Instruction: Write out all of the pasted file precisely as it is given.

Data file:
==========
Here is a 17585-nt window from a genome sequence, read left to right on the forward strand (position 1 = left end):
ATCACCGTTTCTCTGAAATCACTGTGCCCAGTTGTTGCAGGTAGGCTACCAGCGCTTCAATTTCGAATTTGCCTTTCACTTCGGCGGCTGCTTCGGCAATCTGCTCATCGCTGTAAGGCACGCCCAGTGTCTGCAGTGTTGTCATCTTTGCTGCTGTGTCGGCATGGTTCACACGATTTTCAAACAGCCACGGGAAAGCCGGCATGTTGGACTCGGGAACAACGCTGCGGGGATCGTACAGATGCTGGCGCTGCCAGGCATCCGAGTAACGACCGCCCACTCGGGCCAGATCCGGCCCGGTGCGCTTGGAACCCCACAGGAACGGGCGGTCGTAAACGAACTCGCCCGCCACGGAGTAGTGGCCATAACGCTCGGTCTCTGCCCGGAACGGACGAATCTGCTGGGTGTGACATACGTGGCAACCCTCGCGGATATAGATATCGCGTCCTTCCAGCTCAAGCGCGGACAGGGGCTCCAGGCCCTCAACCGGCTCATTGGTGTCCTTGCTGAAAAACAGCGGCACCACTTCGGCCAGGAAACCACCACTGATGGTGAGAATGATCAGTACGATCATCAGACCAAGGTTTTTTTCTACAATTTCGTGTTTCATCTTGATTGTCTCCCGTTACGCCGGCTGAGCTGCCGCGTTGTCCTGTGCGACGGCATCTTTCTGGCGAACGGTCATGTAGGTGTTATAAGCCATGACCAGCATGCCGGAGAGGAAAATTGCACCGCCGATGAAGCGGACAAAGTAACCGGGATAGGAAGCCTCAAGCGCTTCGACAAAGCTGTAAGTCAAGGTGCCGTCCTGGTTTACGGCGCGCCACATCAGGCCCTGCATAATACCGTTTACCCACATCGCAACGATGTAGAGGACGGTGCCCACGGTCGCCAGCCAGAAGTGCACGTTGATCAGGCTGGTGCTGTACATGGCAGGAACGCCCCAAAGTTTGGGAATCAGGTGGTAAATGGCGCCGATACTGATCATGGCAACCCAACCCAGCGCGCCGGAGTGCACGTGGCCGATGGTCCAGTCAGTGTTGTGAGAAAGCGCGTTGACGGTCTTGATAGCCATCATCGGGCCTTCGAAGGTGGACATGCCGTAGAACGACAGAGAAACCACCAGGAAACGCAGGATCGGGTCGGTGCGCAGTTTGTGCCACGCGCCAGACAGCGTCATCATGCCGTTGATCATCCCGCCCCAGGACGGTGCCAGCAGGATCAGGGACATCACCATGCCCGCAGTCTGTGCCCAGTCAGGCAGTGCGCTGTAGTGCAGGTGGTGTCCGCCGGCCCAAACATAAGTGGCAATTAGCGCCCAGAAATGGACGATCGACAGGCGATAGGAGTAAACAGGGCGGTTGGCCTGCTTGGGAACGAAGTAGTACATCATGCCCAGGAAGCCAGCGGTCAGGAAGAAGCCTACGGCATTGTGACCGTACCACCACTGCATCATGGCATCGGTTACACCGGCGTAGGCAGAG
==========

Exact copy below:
Here is a 17585-nt window from a genome sequence, read left to right on the forward strand (position 1 = left end):
ATCACCGTTTCTCTGAAATCACTGTGCCCAGTTGTTGCAGGTAGGCTACCAGCGCTTCAATTTCGAATTTGCCTTTCACTTCGGCGGCTGCTTCGGCAATCTGCTCATCGCTGTAAGGCACGCCCAGTGTCTGCAGTGTTGTCATCTTTGCTGCTGTGTCGGCATGGTTCACACGATTTTCAAACAGCCACGGGAAAGCCGGCATGTTGGACTCGGGAACAACGCTGCGGGGATCGTACAGATGCTGGCGCTGCCAGGCATCCGAGTAACGACCGCCCACTCGGGCCAGATCCGGCCCGGTGCGCTTGGAACCCCACAGGAACGGGCGGTCGTAAACGAACTCGCCCGCCACGGAGTAGTGGCCATAACGCTCGGTCTCTGCCCGGAACGGACGAATCTGCTGGGTGTGACATACGTGGCAACCCTCGCGGATATAGATATCGCGTCCTTCCAGCTCAAGCGCGGACAGGGGCTCCAGGCCCTCAACCGGCTCATTGGTGTCCTTGCTGAAAAACAGCGGCACCACTTCGGCCAGGAAACCACCACTGATGGTGAGAATGATCAGTACGATCATCAGACCAAGGTTTTTTTCTACAATTTCGTGTTTCATCTTGATTGTCTCCCGTTACGCCGGCTGAGCTGCCGCGTTGTCCTGTGCGACGGCATCTTTCTGGCGAACGGTCATGTAGGTGTTATAAGCCATGACCAGCATGCCGGAGAGGAAAATTGCACCGCCGATGAAGCGGACAAAGTAACCGGGATAGGAAGCCTCAAGCGCTTCGACAAAGCTGTAAGTCAAGGTGCCGTCCTGGTTTACGGCGCGCCACATCAGGCCCTGCATAATACCGTTTACCCACATCGCAACGATGTAGAGGACGGTGCCCACGGTCGCCAGCCAGAAGTGCACGTTGATCAGGCTGGTGCTGTACATGGCAGGAACGCCCCAAAGTTTGGGAATCAGGTGGTAAATGGCGCCGATACTGATCATGGCAACCCAACCCAGCGCGCCGGAGTGCACGTGGCCGATGGTCCAGTCAGTGTTGTGAGAAAGCGCGTTGACGGTCTTGATAGCCATCATCGGGCCTTCGAAGGTGGACATGCCGTAGAACGACAGAGAAACCACCAGGAAACGCAGGATCGGGTCGGTGCGCAGTTTGTGCCACGCGCCAGACAGCGTCATCATGCCGTTGATCATCCCGCCCCAGGACGGTGCCAGCAGGATCAGGGACATCACCATGCCCGCAGTCTGTGCCCAGTCAGGCAGTGCGCTGTAGTGCAGGTGGTGTCCGCCGGCCCAAACATAAGTGGCAATTAGCGCCCAGAAATGGACGATCGACAGGCGATAGGAGTAAACAGGGCGGTTGGCCTGCTTGGGAACGAAGTAGTACATCATGCCCAGGAAGCCAGCGGTCAGGAAGAAGCCTACGGCATTGTGACCGTACCACCACTGCATCATGGCATCGGTTACACCGGCGTAGGCAGAG